Reasons for a termination of employment

Written by grace ferguson
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Reasons for a termination of employment
The job centre is often the next port of call for a terminated employee. (Matt Cardy/Getty Images News/Getty Images)

An employer can terminate any employee at will, as long as he does not violate contract terms or employment and anti-discrimination laws. There are many reasons for termination of employment and some workers may decide to leave voluntarily.

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Resignation

An employee can resign, or terminate his own employment, for a number of reasons. For example, he might be unhappy with his job, he might have received a better offer elsewhere, he might be moving or he might have other personal reasons for leaving. If the employee resigns, the employer should conduct an exit interview to determine the cause, and the employer also should ask for the resignation in writing.

Redundancy

If there is a lack of work, if the company is undergoing financial problems or if a particular job is no longer needed, the company might make employees redundant. The employer must ensure the lay-off is fair and legal. This includes giving employees advanced notice of office closures and mass redundancies. This gives the employees and their families time to adjust to the employment loss and to seek alternative support, such as unemployment benefits.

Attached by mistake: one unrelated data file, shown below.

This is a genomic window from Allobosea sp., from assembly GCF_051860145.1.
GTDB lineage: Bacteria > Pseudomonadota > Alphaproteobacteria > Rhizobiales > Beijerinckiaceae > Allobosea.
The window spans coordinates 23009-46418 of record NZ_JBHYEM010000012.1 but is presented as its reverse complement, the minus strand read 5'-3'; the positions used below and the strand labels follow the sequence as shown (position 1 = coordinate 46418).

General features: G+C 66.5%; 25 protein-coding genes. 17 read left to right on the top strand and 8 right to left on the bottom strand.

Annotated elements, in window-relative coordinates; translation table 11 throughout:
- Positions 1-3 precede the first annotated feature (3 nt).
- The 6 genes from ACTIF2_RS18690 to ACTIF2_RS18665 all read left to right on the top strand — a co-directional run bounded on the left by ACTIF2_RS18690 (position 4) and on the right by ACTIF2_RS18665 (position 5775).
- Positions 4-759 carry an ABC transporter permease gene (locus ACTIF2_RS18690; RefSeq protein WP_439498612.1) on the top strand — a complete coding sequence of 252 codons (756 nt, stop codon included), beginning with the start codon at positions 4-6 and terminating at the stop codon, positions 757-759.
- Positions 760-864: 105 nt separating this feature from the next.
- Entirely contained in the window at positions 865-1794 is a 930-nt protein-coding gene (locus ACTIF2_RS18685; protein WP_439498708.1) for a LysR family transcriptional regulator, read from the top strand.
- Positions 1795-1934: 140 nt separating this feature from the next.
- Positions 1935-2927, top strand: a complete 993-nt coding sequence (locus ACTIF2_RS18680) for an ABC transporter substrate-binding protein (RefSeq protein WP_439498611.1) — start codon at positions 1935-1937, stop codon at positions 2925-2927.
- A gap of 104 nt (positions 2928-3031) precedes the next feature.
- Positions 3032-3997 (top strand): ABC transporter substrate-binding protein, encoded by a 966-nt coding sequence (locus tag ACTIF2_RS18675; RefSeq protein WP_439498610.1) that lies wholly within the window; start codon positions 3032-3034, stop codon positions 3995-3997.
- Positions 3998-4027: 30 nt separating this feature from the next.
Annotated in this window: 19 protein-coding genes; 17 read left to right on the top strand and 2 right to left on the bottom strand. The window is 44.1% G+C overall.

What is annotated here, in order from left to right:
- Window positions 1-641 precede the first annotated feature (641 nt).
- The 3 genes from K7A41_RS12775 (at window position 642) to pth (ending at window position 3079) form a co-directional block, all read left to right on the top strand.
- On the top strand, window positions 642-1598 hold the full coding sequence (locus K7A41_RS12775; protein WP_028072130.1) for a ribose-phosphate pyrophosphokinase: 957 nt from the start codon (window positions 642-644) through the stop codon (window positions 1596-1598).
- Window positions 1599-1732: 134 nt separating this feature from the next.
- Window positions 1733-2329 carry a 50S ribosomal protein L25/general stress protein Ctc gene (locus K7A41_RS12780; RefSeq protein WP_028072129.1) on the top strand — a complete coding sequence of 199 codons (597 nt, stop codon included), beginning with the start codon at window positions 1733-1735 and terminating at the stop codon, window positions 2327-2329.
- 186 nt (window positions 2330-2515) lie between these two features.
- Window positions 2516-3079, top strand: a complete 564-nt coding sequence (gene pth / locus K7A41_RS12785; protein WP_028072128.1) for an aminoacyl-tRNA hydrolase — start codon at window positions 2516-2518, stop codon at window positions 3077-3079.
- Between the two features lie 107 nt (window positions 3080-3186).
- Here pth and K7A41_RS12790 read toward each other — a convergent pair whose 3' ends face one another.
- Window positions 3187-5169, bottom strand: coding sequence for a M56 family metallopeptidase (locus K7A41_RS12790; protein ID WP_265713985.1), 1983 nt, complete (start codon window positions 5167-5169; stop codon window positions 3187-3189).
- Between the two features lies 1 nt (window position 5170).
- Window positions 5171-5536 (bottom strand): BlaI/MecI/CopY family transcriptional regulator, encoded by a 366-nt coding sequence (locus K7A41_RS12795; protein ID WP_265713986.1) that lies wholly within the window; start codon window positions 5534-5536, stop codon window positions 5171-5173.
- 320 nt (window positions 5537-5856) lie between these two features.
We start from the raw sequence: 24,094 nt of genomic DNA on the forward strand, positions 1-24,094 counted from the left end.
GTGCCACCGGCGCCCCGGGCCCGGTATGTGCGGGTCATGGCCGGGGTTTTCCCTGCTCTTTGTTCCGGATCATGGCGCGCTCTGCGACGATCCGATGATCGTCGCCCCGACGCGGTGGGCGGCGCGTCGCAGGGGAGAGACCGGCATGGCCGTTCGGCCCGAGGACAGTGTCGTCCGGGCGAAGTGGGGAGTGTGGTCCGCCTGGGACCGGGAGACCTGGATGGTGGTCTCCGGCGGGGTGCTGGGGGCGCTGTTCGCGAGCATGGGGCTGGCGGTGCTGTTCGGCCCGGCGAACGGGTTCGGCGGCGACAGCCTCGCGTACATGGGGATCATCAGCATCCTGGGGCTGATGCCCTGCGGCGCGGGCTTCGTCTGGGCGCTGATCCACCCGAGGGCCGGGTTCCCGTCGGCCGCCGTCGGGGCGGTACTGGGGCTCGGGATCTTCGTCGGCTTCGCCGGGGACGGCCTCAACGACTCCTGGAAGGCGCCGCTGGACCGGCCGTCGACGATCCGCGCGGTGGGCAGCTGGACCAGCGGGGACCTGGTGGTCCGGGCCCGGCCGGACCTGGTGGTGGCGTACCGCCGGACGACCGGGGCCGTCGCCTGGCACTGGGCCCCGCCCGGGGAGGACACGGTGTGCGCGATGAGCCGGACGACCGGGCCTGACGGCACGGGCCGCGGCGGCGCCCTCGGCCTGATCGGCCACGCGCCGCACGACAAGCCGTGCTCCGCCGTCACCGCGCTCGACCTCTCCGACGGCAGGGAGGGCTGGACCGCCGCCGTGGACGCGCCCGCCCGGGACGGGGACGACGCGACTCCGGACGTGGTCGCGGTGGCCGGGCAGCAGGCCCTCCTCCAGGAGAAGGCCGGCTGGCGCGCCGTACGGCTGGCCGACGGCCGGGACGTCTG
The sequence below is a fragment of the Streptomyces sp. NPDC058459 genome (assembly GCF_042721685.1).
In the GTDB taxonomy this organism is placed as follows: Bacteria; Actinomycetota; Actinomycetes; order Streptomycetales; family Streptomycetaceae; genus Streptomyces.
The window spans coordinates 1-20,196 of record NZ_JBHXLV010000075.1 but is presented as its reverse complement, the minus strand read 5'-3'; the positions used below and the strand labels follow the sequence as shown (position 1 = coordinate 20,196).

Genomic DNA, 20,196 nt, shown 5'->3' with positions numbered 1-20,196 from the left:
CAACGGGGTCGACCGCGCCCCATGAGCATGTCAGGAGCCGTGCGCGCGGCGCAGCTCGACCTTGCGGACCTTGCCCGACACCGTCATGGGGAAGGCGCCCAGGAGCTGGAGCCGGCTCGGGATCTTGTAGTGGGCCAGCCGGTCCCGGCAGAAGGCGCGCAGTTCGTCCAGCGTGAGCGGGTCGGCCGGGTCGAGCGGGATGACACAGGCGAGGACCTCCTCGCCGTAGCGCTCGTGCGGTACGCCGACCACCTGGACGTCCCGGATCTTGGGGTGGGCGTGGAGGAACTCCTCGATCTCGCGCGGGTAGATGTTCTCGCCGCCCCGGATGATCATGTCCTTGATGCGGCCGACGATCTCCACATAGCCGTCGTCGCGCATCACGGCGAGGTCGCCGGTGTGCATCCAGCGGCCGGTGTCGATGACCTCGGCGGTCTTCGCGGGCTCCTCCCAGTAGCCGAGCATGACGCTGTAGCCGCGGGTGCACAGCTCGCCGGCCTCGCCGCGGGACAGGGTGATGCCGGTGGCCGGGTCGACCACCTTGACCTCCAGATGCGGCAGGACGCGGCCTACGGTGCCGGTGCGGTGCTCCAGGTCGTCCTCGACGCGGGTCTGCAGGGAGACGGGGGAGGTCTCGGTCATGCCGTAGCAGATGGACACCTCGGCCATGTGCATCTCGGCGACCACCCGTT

Merger or take-over

A merger or a take-over usually requires changes within the organisational structure, which might affect employment. Although the employer is not legally required to do so, some employers offer severance packages to employees terminated under these circumstances.

Negligence or unprofessional behaviour

Employers can terminate an employee if she violates the company's policies or behaves in a manner that jeopardises the company or her colleagues. For example, if she falsifies her time sheet or physically attacks a colleague, the employer can terminate her for a reason. The employer should thoroughly document the employee's behaviour when terminating under these circumstances.

Poor performance

Employers can terminate an employee if he consistently fails to meet the standards associated with his position. Before terminating the employee, the employer should advise him of his performance deficiencies and give him a reasonable amount of time to correct the problem. The employer also should document the steps taken before termination.

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